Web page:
James Sapirstein, CEO of First Wave BioPharma, Inc., also warned that price controls could be counterproductive. “Heading into 2022, concerns about price controls are once again looming over the biotechnology and pharmaceutical industry. If history has taught us anything, it is that restricting drug prices inevitably takes a toll on innovation,” he told Scrip. “The anti-infective space is a case in point. Years of low prices and low margins chased away industry giants and left the small players struggling to stay afloat. This resulted in a dearth of interest and innovation in the industry. A by-product of this was a decline in new antibiotic development and a rise in bacteria resistant to those antibiotics still in use. Unfortunately, people now lose their lives to this mistake every day. Only recently has there been a renewed interest in anti-infectives due to the COVID-19 epidemic. However, it should not take a once-in-a-generation pandemic to make government and society realize that developing life-saving medicine requires bold innovation combined with substantial investment coupled with the promise of financial reward (to those few companies that succeed). Pharmaceutical price controls seem like a solution to the high cost of healthcare in this country until you’re the one in dire need of a medical miracle.”

On the generics side, Teva Pharmaceutical Industries Ltd.’s vice president and chief regulatory counsel head, global regulatory policy, Brian McCormick, was “concerned about the implications for the future of generic development given the drug pricing provisions in [US President Biden’s] Build Back Better Act. For the first time, there are numerous bills with direct impact to generics simultaneously up for consideration in Congress, and policymakers must recognize their responsibility to patients who rely on generic drugs as they head into the next legislative session.”

Beyond the US, “branded generics and generics will see further price pressure in SEA [South East Asia], as countries pay for COVID expenses, and continue to divert budgetary savings to cover more of their population or pay for innovation,” warned L.E.K.’s La Mola, who is based in Singapore.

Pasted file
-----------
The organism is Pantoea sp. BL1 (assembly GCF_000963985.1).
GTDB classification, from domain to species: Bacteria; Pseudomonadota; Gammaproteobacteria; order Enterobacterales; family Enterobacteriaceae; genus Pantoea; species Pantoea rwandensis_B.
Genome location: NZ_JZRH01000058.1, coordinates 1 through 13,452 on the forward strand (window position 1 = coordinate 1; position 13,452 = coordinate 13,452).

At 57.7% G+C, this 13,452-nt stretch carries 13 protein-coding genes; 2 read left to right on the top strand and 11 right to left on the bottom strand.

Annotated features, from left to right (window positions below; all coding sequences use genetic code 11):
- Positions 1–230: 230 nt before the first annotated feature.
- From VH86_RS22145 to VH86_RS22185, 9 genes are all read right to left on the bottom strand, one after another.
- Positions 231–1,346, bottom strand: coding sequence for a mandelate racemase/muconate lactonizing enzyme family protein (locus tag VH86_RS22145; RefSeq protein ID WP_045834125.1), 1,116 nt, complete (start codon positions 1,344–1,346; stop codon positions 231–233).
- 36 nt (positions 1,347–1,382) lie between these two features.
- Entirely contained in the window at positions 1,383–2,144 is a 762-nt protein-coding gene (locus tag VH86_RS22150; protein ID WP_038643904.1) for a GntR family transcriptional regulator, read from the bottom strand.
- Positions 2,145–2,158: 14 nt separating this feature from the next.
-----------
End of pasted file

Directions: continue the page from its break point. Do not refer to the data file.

In the digital therapeutics space, Andy Blackwell, chief scientific officer of mental health-focused digital health firm ieso, thinks companies will need to adapt to payers’ budgetary squeeze. “Providers will increasingly need to be able to operate within a value-based behavioral care framework as continued financial constraints will drive both public and private payers to demand more value-based contracts,” he said. “As such, the companies that use evidence-based measures and protocols to focus on the quality, efficiency and outcomes of care delivered will be the ones in high demand by health systems.”

Paul Brennan, president and CEO of NervGen Pharma Corp. also saw a path through pricing pressures based on companies effectively designing products that offer clear value in markets around the world. “Emerging life sciences companies will focus more on differentiating their innovations and products for success in global markets. By looking ahead to a 5-to-10-year window, they are realizing that they can effectively plan how to secure market access, partnership and funding. It is important to clearly identify and define the life science company’s unique offerings and consider how to differentiate its products to receive reimbursement from health systems,” he said, also noting that “the global pandemic has shined a bright spotlight on the critical innovations from the biotech and biopharma community. In 2022, I believe there will be growing recognition and appreciation about the life-enhancing developments that biotech companies are shepherding that go beyond pandemic related disease.”


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More regulatory rigor is on the cards, according to Andy Smith, life sciences/healthcare analyst at Equity Development and author of Scrip’s weekly Stock Watch column.

“Hopefully the 2021 Aduhelm approval was the low point for approvals on the basis of what biotech companies call ‘on the totality of the data’," he said. “The pushback from payers, FDA Advisory Committee members, EU and Japanese regulators and even some physicians on Aduhelm and the Phase III clinical trial read outs from other anti-amyloid beta antibodies could close the door on this volatile chapter if meeting clinical endpoints continues to elude.”

Smith went on: “If you had been either hibernating or in denial in 2021, you would have missed the increasing number of clinical holds for gene therapy companies, some of which have been associated with patient deaths. In combination with the Aduhelm controversy, I would therefore expect regulatory scrutiny, and perhaps the number of approvals, to increase and decrease, respectively, in 2022.”